This obituary of John Fea appeared in the Falkirk Herald, two days after his death which occurred on 12th February 1862. A very slightly abbreviated version appeared later in the Times of London, which was attributed to the Falkirk Herald.
Unfortunately, there are a number of inaccuracies in the obituary which cast some doubt over the rest, to the extent that it cannot otherwise be verified.
|DEATH OF A TRAFALGAR HERO - John Fea, one of our few remaining Peninsular heroes, has at length submitted to the all potent law of mortality. He died on Sabbath evening at the venerable age of 95. For a few days previous to his death, he was sensible of his approaching dissolution. On Sunday morning, he conversed freely of his latter end, and seemed conscious that the termination of his earthly career was at hand. The brave old heroe's reminisences are peculiarly interesting. He was born in Orkney, and was great-grandson of John Fea of Clestran, who was an extensive landed proprietor. His great-grand-uncle, also of the Orkneys, captured the notable pirate Gow, an account of whom may be seen in Peterkin's Notes. The property belonging to his great grandfather was lost in his father's minority, he was brought up in his childhood home by the Trails of Orkney. When but a boy of 8 years, he fled from the roof of his guardians, and embarked on board a merchantman. Having served an apprenticeship in the merchantman, he was pressed as an able-bodied seaman to the naval service during the Peninsular War. He served under the great naval captain, Nelson, at the Battle of Trafalgar, on board the Indefatigable, commanded by Captain Graham Moore, brother of Sir John Moore, the hero of Corunna. Fea had the good fortune to come out of that fiery ordeal unscathed. He was also at the taking of three Spanish "galleons", laden with gold and silver. One of the three having been blown up during the engagement, the remaining two were taken as prizes to England. Having been pressed against this will, and not liking the service, Fea embraced the first opportunity to desert. The consequence of this step was that he lost all participation in the prize money - which was considerable - was debarred from applying for a pension, and precluded from enjoying so much as the honour of wearing a medal, which he would otherwise have done. While he was in the merchant service, he had the misfortune to be wrecked off the coast of Guinea. During all his voyages (and some of his cruises extended over a period of five years), he never had the ill-luck to receive a single mishap, save that once, during a storm, while aloft, he was struck on the foot by a yard-arm which left a mark through life. Quitting the seafaring life, he entered the employment of the Forth and Clyde Canal Co., in whose service he continued for 48 years - during which time, he proved himself a faithful servant. Old age and infirmity at length rendering him incapable for duty, he was obliged to give up the lock he had charge of to his son, who succeeded him. While a lock-keeper, we may mention that he had the distinguished honour of steering the Charlotte Dundas - the pioneer of steam navigation - from Grangemouth to Glasgow - when she was transformed into a "dredger" - an honour to which be afterwards referred with the live'iest of emotion. Old John was twice married. By his first wife he had five children, and eight by his second. He was of good moral character, and a regular church goer as long as he was able.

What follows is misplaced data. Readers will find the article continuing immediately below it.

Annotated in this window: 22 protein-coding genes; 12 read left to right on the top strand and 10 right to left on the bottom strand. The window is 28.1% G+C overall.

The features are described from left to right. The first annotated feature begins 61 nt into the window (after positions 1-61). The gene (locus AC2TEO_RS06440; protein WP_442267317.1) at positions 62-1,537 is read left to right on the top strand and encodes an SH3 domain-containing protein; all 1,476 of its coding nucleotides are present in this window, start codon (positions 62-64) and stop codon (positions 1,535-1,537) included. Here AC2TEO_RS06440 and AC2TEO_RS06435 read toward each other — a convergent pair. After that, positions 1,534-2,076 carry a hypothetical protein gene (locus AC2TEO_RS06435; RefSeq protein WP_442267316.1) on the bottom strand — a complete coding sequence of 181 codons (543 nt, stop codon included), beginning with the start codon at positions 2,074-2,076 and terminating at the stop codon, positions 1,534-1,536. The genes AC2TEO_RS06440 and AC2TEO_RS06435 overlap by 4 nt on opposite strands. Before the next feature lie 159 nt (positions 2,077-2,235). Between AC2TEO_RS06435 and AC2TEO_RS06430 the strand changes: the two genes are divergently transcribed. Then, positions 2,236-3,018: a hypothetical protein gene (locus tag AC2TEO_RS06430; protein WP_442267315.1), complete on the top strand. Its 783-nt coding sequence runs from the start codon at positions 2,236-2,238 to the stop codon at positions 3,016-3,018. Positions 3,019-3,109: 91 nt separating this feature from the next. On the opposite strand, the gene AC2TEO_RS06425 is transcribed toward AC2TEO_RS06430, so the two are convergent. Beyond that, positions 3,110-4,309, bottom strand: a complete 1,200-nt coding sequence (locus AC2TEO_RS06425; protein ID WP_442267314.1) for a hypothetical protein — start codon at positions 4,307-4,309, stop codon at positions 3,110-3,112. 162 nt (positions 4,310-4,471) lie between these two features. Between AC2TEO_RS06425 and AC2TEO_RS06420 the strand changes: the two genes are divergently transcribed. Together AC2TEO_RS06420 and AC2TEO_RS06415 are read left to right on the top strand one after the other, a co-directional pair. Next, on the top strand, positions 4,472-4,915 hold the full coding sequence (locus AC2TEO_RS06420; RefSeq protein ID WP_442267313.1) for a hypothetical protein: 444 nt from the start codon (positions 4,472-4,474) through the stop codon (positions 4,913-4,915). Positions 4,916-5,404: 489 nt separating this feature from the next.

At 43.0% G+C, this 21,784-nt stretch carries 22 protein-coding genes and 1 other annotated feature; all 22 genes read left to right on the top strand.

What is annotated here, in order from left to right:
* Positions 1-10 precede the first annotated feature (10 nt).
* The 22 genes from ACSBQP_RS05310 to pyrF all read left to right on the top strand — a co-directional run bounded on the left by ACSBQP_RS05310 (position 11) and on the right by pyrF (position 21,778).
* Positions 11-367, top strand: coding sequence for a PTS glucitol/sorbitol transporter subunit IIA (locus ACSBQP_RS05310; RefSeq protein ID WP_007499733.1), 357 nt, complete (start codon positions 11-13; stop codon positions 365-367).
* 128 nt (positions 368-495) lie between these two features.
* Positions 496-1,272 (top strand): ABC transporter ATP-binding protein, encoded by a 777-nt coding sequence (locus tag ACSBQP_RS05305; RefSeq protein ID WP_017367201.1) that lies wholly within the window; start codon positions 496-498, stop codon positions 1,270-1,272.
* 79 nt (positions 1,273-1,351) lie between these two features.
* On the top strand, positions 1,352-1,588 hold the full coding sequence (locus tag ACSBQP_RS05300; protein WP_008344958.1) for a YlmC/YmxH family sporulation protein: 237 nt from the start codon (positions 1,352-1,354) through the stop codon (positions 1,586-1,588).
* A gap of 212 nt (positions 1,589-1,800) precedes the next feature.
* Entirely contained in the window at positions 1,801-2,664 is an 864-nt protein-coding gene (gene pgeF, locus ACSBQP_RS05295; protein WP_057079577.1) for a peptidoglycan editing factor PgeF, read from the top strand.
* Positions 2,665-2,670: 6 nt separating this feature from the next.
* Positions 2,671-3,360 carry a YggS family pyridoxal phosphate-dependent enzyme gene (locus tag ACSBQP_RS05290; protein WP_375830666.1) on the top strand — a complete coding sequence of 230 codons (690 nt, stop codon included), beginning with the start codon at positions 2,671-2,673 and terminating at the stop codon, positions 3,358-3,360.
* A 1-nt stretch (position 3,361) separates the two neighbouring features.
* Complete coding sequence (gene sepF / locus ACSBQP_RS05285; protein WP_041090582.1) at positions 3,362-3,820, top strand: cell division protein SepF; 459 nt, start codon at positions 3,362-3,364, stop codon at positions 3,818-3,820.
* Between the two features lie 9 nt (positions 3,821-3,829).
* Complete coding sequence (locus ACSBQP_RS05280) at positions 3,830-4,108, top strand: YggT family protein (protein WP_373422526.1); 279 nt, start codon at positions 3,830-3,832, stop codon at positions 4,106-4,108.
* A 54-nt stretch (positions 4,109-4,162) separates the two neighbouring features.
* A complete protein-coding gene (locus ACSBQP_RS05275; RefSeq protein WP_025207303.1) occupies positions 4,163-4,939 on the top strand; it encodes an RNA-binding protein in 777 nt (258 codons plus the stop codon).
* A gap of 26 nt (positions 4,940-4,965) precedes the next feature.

Falkirk Herald, 14th February 1862